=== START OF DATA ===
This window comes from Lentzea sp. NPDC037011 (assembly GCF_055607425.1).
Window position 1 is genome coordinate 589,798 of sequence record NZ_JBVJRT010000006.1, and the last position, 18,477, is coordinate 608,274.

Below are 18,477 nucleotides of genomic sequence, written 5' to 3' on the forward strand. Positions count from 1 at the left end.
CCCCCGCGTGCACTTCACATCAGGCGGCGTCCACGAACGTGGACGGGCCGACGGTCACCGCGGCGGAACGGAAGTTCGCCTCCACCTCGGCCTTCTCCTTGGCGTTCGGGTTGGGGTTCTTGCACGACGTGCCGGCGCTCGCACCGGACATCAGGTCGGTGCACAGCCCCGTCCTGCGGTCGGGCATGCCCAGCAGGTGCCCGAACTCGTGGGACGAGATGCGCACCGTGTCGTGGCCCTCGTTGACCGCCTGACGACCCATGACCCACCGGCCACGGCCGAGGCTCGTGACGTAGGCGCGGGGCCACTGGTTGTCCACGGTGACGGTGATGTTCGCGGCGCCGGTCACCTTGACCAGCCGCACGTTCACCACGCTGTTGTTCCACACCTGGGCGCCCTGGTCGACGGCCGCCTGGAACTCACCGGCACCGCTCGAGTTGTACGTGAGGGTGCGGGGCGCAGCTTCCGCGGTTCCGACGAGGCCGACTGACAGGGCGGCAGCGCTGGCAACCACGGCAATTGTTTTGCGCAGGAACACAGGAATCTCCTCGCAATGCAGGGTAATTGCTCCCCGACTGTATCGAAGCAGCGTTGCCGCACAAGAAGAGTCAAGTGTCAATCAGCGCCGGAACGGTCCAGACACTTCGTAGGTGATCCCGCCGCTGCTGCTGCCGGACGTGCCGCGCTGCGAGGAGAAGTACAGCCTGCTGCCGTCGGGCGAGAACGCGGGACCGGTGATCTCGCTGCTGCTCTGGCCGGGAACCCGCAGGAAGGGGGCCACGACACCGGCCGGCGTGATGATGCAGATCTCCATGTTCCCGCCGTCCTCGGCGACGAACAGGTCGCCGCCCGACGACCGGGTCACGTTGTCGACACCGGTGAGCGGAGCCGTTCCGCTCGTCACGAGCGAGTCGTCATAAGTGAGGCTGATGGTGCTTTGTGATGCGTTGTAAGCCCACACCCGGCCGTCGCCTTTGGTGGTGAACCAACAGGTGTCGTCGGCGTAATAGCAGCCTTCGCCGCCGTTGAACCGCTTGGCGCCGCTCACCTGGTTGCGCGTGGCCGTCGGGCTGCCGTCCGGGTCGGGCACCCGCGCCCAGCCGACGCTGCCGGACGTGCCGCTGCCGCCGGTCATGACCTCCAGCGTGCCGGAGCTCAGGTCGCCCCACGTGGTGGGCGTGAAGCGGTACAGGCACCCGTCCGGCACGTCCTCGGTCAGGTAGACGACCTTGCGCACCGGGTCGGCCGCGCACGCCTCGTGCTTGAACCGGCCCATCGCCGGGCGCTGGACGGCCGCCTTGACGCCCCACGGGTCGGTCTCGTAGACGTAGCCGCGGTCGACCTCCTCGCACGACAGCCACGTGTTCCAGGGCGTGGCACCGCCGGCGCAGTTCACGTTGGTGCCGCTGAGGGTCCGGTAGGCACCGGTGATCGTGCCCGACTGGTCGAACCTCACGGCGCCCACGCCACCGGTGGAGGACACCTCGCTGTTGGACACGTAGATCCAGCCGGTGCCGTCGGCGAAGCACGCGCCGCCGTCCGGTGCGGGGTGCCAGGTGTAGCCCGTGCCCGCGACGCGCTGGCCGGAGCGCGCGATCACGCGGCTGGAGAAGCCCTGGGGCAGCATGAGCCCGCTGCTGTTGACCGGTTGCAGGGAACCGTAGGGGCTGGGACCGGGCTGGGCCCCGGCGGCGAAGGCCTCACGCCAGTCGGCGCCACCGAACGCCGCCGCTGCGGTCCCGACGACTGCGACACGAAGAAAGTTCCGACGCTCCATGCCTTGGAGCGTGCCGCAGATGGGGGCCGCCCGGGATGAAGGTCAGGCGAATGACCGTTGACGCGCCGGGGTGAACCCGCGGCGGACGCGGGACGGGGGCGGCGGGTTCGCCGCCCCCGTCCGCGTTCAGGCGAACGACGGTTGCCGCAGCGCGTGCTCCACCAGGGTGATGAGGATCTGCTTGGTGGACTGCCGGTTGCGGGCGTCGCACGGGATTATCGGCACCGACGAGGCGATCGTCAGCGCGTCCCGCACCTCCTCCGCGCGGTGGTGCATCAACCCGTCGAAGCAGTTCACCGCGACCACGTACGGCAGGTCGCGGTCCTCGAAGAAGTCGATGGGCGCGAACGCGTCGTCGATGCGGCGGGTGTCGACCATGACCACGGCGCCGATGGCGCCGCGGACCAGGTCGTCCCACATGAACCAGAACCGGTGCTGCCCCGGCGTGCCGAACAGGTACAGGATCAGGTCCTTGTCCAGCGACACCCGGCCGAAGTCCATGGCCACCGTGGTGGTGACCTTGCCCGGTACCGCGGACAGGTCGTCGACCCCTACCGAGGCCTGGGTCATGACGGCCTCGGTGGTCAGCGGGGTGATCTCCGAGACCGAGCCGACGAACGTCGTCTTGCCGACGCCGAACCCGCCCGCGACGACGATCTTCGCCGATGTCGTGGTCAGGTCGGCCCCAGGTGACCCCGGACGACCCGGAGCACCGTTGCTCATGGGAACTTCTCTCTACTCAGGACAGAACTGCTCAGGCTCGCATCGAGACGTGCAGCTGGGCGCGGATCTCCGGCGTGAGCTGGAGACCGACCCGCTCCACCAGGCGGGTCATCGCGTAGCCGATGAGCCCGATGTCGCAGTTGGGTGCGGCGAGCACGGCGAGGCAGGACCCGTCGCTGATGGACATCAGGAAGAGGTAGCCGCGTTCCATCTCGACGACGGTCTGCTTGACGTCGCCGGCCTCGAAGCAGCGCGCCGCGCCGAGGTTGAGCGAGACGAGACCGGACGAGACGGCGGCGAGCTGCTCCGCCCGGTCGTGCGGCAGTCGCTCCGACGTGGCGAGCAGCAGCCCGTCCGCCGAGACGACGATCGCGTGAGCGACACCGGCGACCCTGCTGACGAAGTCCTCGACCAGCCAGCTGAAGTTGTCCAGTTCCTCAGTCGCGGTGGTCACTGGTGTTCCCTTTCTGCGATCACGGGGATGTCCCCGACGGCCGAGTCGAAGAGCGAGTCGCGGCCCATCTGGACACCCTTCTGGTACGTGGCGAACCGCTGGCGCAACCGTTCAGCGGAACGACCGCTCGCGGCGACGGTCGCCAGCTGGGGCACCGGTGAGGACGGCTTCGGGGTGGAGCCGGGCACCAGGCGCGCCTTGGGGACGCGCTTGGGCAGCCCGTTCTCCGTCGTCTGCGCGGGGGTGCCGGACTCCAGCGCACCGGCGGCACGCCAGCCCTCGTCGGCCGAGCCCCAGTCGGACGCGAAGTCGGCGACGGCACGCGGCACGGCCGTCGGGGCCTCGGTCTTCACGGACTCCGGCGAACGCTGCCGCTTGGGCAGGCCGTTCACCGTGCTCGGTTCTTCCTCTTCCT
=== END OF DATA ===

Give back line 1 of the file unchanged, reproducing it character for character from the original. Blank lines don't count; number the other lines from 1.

This window comes from Lentzea sp. NPDC037011 (assembly GCF_055607425.1).